One point to remember - some people think that one just need to put up the storefront and then customers will magically appear. One needs marketing, ads and that whole thing as well. (I think Gretchen is doing a good job of marketing her books, for instance, through CartoTalk, twitter and her blog, for instance!)
Hugo Ahlenius
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#21
Jean-Louis

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Again refering to Taleb. He makes a distinction between scalable and non-scalable income.

Non-scalable work: What most people do whether you are a Brain Surgeon or a Prostitute. You perform a service and you get paid for it. End of story.

Scalable work. You publish a book, produce a movie, write a song and the product then brings you multiplied income from your original imput.

You are preaching to the very converted Derek, about everything thing you say about team work and marketing services.

What I am trying to find out- and I dont think I will here - are there any mapmakers or makers of any other products who have an experience of publishing, manufacturing or making an actual something and selling it on-line in the same way as if it was on the shelf of bookstore. Or a story like: 'We publish this historical map of the USA and we sell so many a year via the internet to schools across the country".
Jean-Louis Rheault
Montreal


#22
Gretchen Peterson

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Hopefully I am not thought of as a microscopic dwarf. Ahem. :unsure:

A colleague on twitter wanted me to mention that there are a few sites out there that enable designers to market their wares without needing to specialize in web design, distribution, or sales. The two large ones are Etsy and Ebay. I've used Etsy a few times over the last year when I needed to send a colleague or client a tasteful thank you gift that is unique. There are definitely small shops being successful at selling through those sites - though I don't know if any of them are cartography shops. You still have to know how to market to get your items to sell through these channels, however. Actually, I shouldn't say "know how to market" I should say "be willing to market."

With regard to my own particular experience here's the situation: I have one published book that was done through traditional publishing. Since it came out in April 2009 it has sold about 1,400 copies (though those numbers are from a few months ago). I am told that if it sells 2,000 copies it will be considered a best seller because it is a specialized, niche book. Now, the book is very expensive. It retails for $93 though Amazon has had it significantly discounted since last month at $61. I believe most of the sales are actually not through Amazon but a mixture of other outlets, including my publisher's site. Now brace yourselves: I make somewhere between$3.50 and $10 per book! (It varies depending on which country it was sold, whether through a wholesaler, etc.) I will not become rich anytime soon. It took me 9 solid months, writing every single day except for a 1 week vacation, writing 2-4 hours per day to write the book.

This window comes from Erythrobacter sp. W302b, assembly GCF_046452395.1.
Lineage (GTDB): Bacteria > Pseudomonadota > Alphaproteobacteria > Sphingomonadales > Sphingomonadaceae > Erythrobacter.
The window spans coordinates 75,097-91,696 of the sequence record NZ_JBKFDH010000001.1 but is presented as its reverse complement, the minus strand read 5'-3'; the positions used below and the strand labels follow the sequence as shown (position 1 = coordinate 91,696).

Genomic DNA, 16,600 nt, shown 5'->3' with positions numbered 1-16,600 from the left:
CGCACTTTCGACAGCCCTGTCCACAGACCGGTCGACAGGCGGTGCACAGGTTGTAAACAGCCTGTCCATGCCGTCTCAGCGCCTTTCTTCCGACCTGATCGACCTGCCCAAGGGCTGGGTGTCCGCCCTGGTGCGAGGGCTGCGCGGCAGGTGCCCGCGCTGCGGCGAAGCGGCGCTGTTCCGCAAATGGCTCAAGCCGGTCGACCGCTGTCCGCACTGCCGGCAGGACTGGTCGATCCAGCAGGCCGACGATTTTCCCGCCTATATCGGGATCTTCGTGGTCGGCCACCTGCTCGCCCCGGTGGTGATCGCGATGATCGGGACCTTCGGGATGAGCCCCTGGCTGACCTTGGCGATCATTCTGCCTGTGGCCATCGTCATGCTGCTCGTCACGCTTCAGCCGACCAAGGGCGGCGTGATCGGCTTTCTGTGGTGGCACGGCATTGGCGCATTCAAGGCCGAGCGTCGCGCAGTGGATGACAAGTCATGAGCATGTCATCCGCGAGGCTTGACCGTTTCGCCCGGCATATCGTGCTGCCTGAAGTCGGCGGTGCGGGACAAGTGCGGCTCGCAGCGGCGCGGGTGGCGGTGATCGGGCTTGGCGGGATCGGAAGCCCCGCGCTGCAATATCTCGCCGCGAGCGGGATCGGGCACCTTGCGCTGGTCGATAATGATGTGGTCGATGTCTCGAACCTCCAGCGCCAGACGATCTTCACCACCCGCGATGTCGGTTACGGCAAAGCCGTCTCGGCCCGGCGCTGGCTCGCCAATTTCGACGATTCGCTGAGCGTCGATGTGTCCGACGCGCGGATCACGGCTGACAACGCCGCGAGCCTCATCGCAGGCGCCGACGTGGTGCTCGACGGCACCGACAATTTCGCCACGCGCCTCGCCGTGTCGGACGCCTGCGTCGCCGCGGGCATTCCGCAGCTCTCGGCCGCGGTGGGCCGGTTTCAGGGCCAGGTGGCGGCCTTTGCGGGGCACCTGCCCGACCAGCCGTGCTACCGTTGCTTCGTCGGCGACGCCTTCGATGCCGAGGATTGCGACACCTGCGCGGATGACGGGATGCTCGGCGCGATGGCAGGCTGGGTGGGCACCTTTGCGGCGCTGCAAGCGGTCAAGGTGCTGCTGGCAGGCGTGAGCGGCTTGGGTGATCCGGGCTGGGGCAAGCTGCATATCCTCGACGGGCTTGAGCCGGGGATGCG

I published my booklet myself as an e-booklet. I keep all the profits (about $9 per booklet) but I have yet to make back what I paid the web designer (who did an excellent job) to put together the sales page. I will probably eventually get in the black on that, as people are still buying it, albeit in a trickle now that I don't promote it every day. I plan to add more products too. I didn't know if I was going to make any money on this endeavor but I did know that I would feel really good about putting together a booklet that would actually help those who want a color short-cut. Today I had the pleasure of privately critiquing a map made by a colleague who purchased the booklet and used the colors. That alone made it worth it!

If you don't try you'll never know...

#23
Derek Tonn

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Hey Gretchen!

I hope you realize that my comments about "small vs. less small" weren't directed at you in any way! You're doing the right thing...you're outsourcing web design, distribution, sales, etc. to people who specialize in those types of tasks. My comments were more directed at all of us (and I include myself...since I stubbornly tried to do most of it all myself through seven years of consulting and a few years after starting my tiny shop) who try and do it all ourselves.

How many hundreds of thousands of small businesses build their own websites...and have no real idea what they are doing? 90%? I participate on graphic design listservs where people joke and lament about the "untrained" making their own logo or designing their own brochure. I participate on web developer listservs where they complain about all the "posers" doing a crappy job of it while hurting their chance at consulting income. I participate on Marketing/Communications listservs where people complain about people doing their own (or not doing at all) market research, developing a brand/identity, developing a sales and advertising strategy, etc. I participate on a mapping listserv where people complain about people other than cartographers making their own maps. ;) Etc.

It's human nature, I suppose. It doesn't make good business sense though, IMHO. Wearing 20-30 different hats when we're REALLY only capable of being better-than-good at 3-4.
Derek Tonn
Founder and CEO
mapformation, LLC

datonn@mapformation.com
http://www.mapformation.com

#24
Jean-Louis

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Thanks Gretchen, its specific stories like yours, I am looking for.
Hoping to find stories of people moving tens or hundreds of thousands of dollars worth of products on-line if that does indeed exist outside of the big distributors.
Jean-Louis Rheault
Montreal


#25